Stacy and the Orangutans
Reading Comprehension Activity

Stacy’s class learned that orangutans are critically endangered. This prompted her to do research on these clever animals. Then on a class trip to the San Diego Zoo, she became determined to do her part to help save the orangutan. After reading the story, students will answer questions on the theme, the language and the details.

Topic(s): Realistic Fiction. Skill(s): Theme, Summary, Context Clues. Genre(s): Prose

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Stacy rushed in her house and went straight to her mom’s office. “Mom! I need your signature. We’re going on a field trip to the San Diego Zoo.”

“That sounds fascinating.” Mom jotted her signature on the paper and gave it back to Stacy.

The class handed in their consent forms to Ms. Lee the next day. “We’re all set, class. Please be here by 8:00 on Friday.”

Friday morning the class stood online to get onto the bus. “I can’t wait to get there!” said Stacy to her best friend Julia. “Ever since we talked about orangutans in class I wanted to see one close up.”

“Me too,” said Julia. “It’s so sad that they’re critically endangered. It would be horrible if they disappeared forever.”

On the bus, the kids talked about all the animals they’d see. Finally, the bus pulled up to the zoo. “Okay, class, stay together,” said Ms. Lee. “Parents, please keep your eyes on your group.”

After visiting the elephants, the tigers, and the giraffes, Stacy got impatient. “Ms. Lee, when will we get to the orangutan exhibit?”

“That’s next, Stacy. That’s the exhibit I’ve been waiting for too.” Just around the bend, they came to the orangutans.

“Whoa,” said Stacy. “They’re bigger than I thought, and their fur is really reddish!”

“Yes,” said Ms. Lee. “The males can grow to almost five feet and weigh up to 190 pounds. They’re called ‘people of the forest’ because they live in tropical and swamp forests.”

Stacy got as close to the railing as she could. “I know. I’ve been studying up on them. Did you know that their arms are a lot longer than their legs? That’s why they look like they’re walking on all fours when they’re on the ground.”

“Yeah,” joined in Julia. “And did you know that since 1928, there have been 30 orangutan births at this zoo?”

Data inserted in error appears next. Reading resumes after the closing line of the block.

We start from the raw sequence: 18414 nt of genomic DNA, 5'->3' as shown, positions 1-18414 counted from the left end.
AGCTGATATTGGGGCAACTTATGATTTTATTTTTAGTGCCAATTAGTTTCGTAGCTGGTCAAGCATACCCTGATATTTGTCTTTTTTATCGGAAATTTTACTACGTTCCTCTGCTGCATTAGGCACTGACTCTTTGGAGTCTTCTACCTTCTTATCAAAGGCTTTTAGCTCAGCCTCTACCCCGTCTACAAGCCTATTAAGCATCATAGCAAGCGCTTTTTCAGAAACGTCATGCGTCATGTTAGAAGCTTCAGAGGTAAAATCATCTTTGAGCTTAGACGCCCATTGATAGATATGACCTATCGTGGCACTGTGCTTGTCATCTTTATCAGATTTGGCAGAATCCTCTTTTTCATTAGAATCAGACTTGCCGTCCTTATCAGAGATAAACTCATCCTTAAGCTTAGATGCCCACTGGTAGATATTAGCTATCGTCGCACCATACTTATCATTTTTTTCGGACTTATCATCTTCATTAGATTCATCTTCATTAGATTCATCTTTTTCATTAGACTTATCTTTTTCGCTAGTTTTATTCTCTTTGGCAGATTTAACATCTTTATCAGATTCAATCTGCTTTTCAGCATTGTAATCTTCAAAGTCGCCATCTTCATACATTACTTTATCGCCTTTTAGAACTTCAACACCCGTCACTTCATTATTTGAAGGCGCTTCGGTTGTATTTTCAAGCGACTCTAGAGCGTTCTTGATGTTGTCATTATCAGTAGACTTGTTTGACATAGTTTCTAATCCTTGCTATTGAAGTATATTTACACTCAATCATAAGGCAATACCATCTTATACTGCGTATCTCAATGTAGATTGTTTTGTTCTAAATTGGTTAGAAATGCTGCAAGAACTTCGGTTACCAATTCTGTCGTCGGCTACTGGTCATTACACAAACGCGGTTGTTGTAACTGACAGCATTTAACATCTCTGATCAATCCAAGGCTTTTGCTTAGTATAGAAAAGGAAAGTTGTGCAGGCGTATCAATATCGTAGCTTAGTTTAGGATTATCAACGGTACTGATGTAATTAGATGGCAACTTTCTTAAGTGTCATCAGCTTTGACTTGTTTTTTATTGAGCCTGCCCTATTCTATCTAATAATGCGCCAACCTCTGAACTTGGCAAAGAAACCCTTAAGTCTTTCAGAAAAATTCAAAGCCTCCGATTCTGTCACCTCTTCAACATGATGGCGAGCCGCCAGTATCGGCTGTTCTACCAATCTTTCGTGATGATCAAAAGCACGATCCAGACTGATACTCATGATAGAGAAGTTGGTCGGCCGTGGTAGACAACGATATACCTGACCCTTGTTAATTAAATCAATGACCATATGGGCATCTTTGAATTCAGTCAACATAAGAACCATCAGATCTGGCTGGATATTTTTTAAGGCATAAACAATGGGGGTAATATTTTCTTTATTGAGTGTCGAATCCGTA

One of the zoo staff members had been listening to the class. “Hi, everyone. I’m Joe. These amazing animals are also very clever. We had a Bornean orangutan named Ken Allen who would escape all the time. He’d unscrew bolts with his fingers, and one time he stretched around to unlatch the door. He even climbed a very steep incline near the back of his enclosure to sneak over the wall. He was amazing.”

“Wow!” said Stacy. “He must have hated it here.”

“Oh, no,” said Joe. “The orangutan is a very clever animal. He just liked the challenge of escaping. He happily went back to his enclosure every time we caught him. He sure was a character.”

Stacy furrowed her brows and looked at the amazing creatures before her. “How can we help protect them from extinction?”

“Well,” said Joe. “The major problem is that companies are cutting down the trees of the orangutan habitats. This is called logging. They do this to either grow palm trees for palm oil or to use the trees for paper or wood products. You can help protect them by telling others about the problems of the orangutan, and you can conserve and recycle wood.”
Stacy’s face lit up. “Hey, we can help save the orangutan!” she yelled to her class. “I’m going to do my part, and I’m going to let others know how they can help too! How about you?”

Comprehension Questions

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